The Reconstruction Amendments were designed to end these state-sanctioned deprivations of liberty and re-affirm the principles set forth in the Declaration of Independence. Experience having shown that the states could not be fully trusted to respect individual rights, those who ratified the Fourteenth Amendment explicitly empowered the federal government, including particularly the federal judiciary, to ensure that those rights remained secure against both federal and state deprivations.
Unfortunately, most constitutional rights today do not receive meaningful judicial review and thus continue to be resolved politically. The result? Ordinary Americans' peaceful pursuit of happiness is impeded by innumerable arbitrary restraints that serve only the interests of those with the lobbying power to secure their passage. This status quo is in substantial part the product of the "rational basis test," the default standard of review in constitutional cases that do not involve one of a handful of rights that the Supreme Court has arbitrarily pronounced "fundamental." Under the rational basis test, courts do not seek the actual reasons for laws and do not require the government to submit any evidence in support of their legitimacy. To apply rational basis review is, in practical effect, to allow the asserted right to be "politically resolved," as Professor Weiner urges.
But, just as we were reminded during Reconstruction, political resolution of rights is a disaster for those who lack the money, clout, or connections to influence policy. In the case of Meadows v. Odom (2005), for example, a federal judge left Sandy Meadows' constitutionally guaranteed right to earn honest living to be "politically resolved," accepting patently bogus claims about the supposed physical dangers of unlicensed floristry and upholding a licensing scheme that plainly did not protect the interests of anyone but established florists. Sandy, who had been fired from her job managing the floral department of an Albertsons grocery store because she was unable to secure a license, died shortly thereafter-- alone, unemployed, and in poverty. Her case is not exceptional--it is representative of the experiences of countless Americans across the nation who are subjected to protectionist schemes that they are in no position to undo politically.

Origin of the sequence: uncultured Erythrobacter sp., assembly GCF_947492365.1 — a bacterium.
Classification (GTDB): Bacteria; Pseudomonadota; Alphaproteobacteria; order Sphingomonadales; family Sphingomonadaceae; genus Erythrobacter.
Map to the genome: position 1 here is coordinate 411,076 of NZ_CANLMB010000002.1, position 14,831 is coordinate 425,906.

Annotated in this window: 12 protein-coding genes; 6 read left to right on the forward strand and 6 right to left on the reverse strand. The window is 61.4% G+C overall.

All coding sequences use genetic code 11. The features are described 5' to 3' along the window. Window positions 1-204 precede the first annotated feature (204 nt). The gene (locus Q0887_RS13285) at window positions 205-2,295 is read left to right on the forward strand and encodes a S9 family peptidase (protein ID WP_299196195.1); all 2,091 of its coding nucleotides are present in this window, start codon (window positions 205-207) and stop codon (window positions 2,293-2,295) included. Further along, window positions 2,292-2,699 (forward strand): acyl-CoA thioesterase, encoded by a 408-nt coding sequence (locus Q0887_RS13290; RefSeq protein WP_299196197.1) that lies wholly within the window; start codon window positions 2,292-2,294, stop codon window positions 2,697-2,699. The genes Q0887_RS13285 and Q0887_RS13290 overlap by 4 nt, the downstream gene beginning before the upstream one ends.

Proponents of constitutionally limited government must reject the false choice Weiner offers between elective despotism on the one hand and government-by-judiciary on the other. Judicial engagement offers a third way. By requiring the government in every case to demonstrate, with record evidence, that it is pursuing a constitutionally valid end through constitutionally legitimate means, judicial engagement ensures that the government offers us a sufficient reason when it restricts our liberty. If we seek to restore the rule of law established by the Constitution, we need judges to consistently hold the political branches accountable to itv-- not leave our rights to be voted up or down.